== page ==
Coast Electric to move to automatic meters

Published 1:38 am Sunday, January 9, 2011

Customers of Coast Electric might notice a change at their electric meter in the next two years: Digital meters that report usage through the power lines.

Workers are already out putting in the new meters, but delays in acquiring the necessary components to build the meters will put the completion date for the project out two years, said Ron Barnes, vice president of Marketing and Public Relations for Coast Electric.

Barnes said the shortfall in the new meters is due to the large number of other electric companies making upgrades at the same time. Even so, installation of the new meters is underway in Pearl River, Hancock and Harrison counties, with installations in Pearl River County starting in the more rural areas such as the Cross Roads area.

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The new meters are expected to save money for Coast Electric, about $800,000 per year, Barnes said that cost savings should offset the expected future increase in the cost per kilowatt. To pay for the $8 million project the company applied for and received a Smart Grid grant worth about $4 million, leaving the company to pay the other $4 million to install the meters.

Even though power lines will be used to transmit readings, there will not be a need to upgrade the lines. Instead Barnes said there will be installation of special equipment at the 35 substations in the three counties that will gather usage and transmit it back over phone lines to the home office.

Not only will the new meters eliminate human error, but will alleviate concerns of customers and meter readers alike, such as dealing with dogs and other hazards associated with meter reading, Barnes said.

“We’re all human and as good as meter readers are, we all make mistakes,” Barnes said.

The change will mean Coast Electric will cancel the current contract they have with a third party company that reads their meters, but the three Coast Electric staff meter readers will stay on to help maintain and trouble shoot the new meters, Barnes said.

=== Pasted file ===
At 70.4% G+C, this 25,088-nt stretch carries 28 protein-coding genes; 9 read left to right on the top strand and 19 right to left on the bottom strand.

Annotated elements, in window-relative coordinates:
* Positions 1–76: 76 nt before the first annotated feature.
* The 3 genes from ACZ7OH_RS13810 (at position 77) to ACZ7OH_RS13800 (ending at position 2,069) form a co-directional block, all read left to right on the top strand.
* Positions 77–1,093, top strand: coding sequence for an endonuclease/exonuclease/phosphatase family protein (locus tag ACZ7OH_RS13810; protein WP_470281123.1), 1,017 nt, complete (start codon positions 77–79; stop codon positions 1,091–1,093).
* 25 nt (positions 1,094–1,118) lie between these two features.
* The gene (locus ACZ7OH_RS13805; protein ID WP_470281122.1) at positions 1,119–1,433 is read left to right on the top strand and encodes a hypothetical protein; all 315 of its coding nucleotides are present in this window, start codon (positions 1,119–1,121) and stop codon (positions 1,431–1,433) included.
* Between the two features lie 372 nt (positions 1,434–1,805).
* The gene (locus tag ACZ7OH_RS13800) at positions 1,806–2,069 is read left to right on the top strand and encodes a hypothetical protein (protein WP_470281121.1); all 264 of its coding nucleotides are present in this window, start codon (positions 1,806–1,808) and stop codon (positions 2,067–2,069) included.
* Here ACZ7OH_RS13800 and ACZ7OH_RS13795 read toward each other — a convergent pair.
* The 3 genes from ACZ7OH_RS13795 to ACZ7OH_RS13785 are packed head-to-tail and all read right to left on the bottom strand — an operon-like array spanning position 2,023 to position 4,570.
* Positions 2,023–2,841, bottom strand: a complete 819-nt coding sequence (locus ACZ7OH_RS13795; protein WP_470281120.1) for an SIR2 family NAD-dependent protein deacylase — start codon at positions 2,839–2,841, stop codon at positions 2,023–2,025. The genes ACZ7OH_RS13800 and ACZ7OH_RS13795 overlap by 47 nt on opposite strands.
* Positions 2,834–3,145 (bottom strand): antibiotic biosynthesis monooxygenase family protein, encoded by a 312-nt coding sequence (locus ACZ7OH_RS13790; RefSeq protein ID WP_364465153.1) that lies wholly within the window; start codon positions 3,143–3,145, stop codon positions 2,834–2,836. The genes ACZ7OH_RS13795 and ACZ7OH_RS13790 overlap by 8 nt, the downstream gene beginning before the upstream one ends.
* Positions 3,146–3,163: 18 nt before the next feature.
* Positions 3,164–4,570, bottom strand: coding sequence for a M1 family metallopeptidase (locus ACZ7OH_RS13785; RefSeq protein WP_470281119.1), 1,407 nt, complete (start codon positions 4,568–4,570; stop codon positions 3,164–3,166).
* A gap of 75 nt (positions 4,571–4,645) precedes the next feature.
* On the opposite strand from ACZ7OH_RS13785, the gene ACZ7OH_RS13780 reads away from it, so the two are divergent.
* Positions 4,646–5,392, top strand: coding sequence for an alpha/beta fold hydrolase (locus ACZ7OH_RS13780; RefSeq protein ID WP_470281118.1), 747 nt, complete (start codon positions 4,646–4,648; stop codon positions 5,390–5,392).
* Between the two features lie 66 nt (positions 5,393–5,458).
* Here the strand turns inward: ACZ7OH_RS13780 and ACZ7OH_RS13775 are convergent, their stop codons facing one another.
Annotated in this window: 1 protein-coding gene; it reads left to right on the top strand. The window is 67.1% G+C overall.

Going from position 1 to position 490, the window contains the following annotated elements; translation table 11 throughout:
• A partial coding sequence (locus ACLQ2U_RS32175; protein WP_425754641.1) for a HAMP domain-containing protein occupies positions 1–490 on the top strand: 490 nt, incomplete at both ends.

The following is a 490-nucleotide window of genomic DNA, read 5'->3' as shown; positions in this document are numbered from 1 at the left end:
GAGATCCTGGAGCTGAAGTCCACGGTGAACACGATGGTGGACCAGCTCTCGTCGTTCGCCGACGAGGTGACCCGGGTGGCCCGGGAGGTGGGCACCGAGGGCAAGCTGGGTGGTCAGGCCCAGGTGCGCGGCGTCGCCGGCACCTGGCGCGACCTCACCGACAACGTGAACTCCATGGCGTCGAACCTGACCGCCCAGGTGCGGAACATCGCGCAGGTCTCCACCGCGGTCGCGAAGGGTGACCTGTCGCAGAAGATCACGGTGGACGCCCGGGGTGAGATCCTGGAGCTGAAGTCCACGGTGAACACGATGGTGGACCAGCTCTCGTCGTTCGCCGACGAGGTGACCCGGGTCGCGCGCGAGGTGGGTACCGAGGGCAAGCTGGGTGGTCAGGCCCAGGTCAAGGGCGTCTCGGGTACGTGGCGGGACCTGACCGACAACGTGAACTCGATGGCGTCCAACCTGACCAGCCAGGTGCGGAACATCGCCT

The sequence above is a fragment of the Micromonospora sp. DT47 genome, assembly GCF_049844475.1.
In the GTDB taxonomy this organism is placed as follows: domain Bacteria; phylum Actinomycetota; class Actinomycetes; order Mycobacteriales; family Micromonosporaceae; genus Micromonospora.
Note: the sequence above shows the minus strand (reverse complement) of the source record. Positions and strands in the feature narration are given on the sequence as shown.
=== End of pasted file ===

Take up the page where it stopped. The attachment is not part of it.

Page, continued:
Installation of the new meters at each house should take about only five minutes, so customers will not be without power for extended periods, Barnes said. Once the installation is complete, the worker will leave a door hanger at the home to alert the customer the upgrade has been completed.

Coast Electric customer Broder William said he does not see a problem with the upgrades. When he lived in Mandeville, La., he had an automatic gas meter at his home, which was problem free, he said. He said automatic meters alleviate concerns of people walking through his  yard and dealing with his dogs.

However Coast Electric customer Debbie Tynes said she is concerned the new meters will not function correctly, giving false readings, or that the new meters will mean increased electric usage rates.

“I guess I’m just set in my ways, but my son would love it,” Tynes said.

Tynes said she has never had an automatic meter at her home.

Completion of the upgrades is expected in May of 2012 for all three counties, but Barnes said that date may change due to several factors, especially the shortage of the new meters.

Mississippi Power Corporate Spokesperson Verdell Hawkins said in an e-mail response to whether that company will make a similar upgrade that, “We have filed a request with the Mississippi Public Service Commission to address automated metering services throughout our service territory. We are presently awaiting the opportunity to discuss and present the proposal to the Commission at the appropriate time.”